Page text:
F-35 to drop laser guided bomb in the coming months

Discussion in 'F-35 Joint Strike Fighter Program' started by Pathfinder, Jan 20, 2016.

Share This Page

  1. Pathfinder

    Pathfinder Lieutenant Colonel

    Dec 17, 2015
    Likes Received:
    Combat-coded F-35A to begin dropping bombs

    In February or early March, a combat-coded F-35A from the 34th Fighter Squadron at Hill AFB will release an inert, laser-guided bomb at the nearby Utah Test and Training Range.

    What will seem ordinary and routine to the pilot will actually be a “monumental achievement” for the multinational F-35 programme, which has been building to this moment since Lockheed Martin won the Joint Strike Fighter contract in 2001.

    A stealthy, jet-powered combat aircraft is nothing if it cannot put weapons on a target, and this GBU-12 Paveway II release will be a moment of truth for the conventional A-model, which until now only released weapons in development and operational testing.

    The air force’s Block 3i aircraft will first operate with basic laser and GPS-guided weapons, as well as beyond-visual-range AIM-120 air-to-air missiles. It will also have advanced targeting, surveillance and radar-jamming equipment.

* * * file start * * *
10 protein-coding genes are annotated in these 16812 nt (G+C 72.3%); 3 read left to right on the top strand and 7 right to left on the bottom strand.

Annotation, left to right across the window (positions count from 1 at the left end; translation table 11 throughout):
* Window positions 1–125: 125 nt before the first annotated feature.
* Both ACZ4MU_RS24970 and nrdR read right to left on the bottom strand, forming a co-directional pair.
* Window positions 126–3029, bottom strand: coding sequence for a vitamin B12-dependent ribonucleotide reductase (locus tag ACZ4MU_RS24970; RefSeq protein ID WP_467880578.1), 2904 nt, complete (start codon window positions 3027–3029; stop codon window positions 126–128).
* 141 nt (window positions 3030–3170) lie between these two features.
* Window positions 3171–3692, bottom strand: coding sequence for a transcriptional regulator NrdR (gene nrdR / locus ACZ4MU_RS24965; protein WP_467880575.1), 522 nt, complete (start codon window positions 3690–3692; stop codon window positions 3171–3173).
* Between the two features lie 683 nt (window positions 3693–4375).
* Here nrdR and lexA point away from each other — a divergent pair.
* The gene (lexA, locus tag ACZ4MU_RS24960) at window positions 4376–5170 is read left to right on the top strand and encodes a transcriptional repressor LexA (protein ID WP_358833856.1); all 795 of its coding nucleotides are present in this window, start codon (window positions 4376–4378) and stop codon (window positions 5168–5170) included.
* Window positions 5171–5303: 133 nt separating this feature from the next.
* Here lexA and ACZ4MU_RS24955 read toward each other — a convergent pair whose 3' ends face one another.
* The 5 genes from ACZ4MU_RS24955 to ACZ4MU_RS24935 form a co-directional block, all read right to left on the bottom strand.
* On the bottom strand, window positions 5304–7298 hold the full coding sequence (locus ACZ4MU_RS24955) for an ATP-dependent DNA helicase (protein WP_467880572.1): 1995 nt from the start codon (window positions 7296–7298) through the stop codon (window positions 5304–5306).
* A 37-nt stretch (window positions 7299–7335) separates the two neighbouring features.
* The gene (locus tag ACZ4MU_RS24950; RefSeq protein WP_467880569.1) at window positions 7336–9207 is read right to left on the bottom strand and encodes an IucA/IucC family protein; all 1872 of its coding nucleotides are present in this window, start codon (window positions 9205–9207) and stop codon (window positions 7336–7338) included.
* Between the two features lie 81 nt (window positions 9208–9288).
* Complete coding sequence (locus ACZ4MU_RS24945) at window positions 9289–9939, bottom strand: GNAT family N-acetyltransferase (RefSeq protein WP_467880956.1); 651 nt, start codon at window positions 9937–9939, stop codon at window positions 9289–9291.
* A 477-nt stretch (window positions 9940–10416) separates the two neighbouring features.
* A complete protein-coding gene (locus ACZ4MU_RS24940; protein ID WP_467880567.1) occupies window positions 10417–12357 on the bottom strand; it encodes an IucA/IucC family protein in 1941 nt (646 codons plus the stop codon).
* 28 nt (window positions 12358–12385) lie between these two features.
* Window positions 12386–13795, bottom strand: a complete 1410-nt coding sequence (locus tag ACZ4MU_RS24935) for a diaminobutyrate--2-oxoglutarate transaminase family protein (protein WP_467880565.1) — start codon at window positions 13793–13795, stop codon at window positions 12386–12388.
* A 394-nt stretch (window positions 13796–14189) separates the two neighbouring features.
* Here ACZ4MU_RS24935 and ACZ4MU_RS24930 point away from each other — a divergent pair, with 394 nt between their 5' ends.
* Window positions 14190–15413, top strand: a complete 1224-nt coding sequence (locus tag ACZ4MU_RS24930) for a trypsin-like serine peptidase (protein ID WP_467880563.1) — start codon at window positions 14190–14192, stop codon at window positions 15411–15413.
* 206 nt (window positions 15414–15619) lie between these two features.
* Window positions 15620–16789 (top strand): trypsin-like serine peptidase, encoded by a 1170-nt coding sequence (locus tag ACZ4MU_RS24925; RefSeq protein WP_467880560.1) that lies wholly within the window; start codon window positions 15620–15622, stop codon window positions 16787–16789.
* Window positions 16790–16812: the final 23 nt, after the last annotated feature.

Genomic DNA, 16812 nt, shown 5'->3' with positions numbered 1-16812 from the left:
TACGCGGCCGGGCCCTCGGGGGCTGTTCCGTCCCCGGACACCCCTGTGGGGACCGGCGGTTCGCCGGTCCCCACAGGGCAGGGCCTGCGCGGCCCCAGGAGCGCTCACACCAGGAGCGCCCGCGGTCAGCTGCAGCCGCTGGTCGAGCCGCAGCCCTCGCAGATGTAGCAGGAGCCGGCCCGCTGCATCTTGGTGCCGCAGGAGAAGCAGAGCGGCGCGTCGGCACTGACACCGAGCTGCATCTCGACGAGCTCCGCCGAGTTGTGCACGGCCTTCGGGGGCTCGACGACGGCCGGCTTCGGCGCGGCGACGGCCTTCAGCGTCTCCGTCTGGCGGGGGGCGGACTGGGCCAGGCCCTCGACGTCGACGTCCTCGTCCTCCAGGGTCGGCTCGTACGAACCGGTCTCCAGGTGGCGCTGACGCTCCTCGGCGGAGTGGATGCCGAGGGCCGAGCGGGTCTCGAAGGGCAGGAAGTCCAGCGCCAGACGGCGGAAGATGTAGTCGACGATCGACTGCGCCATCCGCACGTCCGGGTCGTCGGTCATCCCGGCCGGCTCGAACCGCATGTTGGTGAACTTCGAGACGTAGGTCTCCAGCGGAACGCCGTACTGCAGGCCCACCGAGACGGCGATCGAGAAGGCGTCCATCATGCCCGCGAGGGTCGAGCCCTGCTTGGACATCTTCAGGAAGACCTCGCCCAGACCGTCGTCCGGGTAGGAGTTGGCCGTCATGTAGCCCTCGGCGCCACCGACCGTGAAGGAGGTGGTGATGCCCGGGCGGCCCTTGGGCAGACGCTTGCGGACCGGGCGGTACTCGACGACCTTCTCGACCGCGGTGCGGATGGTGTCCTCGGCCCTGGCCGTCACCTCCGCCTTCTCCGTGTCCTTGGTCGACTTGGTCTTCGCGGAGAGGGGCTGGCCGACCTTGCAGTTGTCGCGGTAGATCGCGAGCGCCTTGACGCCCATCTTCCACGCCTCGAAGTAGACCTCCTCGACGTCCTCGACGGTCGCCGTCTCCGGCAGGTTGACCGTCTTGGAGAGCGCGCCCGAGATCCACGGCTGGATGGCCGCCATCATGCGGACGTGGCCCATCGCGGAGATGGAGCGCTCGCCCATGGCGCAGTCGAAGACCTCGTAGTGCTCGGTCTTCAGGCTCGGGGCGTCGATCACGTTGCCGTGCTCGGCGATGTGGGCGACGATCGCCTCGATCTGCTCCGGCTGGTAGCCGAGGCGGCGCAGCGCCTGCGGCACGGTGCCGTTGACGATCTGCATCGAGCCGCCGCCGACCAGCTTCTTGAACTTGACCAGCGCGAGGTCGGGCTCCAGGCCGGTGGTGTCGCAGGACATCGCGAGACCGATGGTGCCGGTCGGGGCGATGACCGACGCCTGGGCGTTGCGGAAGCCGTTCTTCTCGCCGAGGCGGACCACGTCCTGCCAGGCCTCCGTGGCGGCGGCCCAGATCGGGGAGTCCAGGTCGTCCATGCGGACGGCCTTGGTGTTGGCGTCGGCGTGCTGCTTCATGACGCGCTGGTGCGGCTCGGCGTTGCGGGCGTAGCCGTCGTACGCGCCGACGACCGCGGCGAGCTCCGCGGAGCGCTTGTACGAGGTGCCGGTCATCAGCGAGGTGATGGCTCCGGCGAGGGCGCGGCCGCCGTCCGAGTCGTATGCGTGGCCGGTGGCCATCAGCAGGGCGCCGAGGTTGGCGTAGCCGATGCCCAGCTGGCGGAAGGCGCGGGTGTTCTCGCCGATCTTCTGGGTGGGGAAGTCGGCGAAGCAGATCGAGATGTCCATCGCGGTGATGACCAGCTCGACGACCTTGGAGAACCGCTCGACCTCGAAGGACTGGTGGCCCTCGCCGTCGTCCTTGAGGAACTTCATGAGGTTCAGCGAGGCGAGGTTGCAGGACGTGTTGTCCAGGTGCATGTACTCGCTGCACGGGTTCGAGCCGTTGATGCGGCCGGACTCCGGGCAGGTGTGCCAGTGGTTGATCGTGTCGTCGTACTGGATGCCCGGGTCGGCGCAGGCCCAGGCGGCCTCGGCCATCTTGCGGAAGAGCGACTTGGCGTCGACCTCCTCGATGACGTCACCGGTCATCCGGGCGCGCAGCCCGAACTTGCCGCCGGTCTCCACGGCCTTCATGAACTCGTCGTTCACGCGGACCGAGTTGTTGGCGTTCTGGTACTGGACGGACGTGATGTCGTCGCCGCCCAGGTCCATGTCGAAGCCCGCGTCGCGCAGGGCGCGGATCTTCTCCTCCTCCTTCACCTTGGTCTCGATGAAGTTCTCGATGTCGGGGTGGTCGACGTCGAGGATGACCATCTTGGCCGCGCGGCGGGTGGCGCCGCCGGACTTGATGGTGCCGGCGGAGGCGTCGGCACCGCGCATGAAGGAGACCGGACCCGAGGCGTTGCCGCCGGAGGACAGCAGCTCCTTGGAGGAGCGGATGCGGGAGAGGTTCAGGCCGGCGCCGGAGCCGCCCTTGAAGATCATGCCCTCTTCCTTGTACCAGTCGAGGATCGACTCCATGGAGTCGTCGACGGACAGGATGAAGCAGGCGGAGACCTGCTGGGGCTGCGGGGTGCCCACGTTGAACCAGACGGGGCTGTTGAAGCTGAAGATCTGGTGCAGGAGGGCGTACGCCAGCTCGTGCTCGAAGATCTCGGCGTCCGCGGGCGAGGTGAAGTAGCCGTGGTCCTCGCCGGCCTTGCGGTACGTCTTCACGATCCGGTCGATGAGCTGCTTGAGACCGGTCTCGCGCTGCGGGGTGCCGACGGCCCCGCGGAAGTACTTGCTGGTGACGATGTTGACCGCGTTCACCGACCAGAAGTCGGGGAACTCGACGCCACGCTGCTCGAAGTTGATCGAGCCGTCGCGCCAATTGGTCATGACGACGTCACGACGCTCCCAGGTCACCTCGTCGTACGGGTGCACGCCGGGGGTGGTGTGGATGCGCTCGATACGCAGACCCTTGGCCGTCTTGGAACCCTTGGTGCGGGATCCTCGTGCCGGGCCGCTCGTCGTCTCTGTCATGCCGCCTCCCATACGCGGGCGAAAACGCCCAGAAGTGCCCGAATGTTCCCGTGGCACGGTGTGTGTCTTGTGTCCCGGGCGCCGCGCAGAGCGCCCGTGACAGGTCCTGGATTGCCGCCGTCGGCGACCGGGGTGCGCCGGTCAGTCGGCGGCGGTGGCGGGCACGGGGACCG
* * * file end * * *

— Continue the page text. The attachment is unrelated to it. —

The full complement of weapons will not arrive until Block 3F in late 2017, but the armaments the F-35 does have in Block 2B and 3i can accomplish basic close air support, air interdiction and suppression or destruction of enemy air defence missions, according to the air force.

    “It is a monumental achievement, because we are the first operational unit to do it. But quite frankly, I don’t expect it to be a difficult achievement for us to accomplish,” says Col David Lyons, commander of the squadron’s parent wing, the 388th Fighter Wing. “It will be an ordinary mission. They will be inert, at least initially.

    “The airplane can already simulate the drop, so we simulate firing the AIM-120 and dropping laser-guided and GPS-guided bombs every day as we practice our tactics, but to actually have something come off the airplane – we’ve not done that yet.”

    Introducing weapons into live training is one of several steps the squadron must take to be deemed combat-ready on 1 August, which marks initial operational capability (IOC) for the conventional takeoff and landing model. The US Marine Corps achieved IOC with the F-35B jump jet in July.

    Because F-35s are designed to operate in formation, Lyons says the squadron will begin practicing “four-ship” combat tactics in March, where four airborne F-35s will train together. The 34th Fighter Sqn has been practicing four-ship tactics in its four Lockheed-built 360° mission simulators since they were networked in December.

    Rest is here:
    AMDR likes this.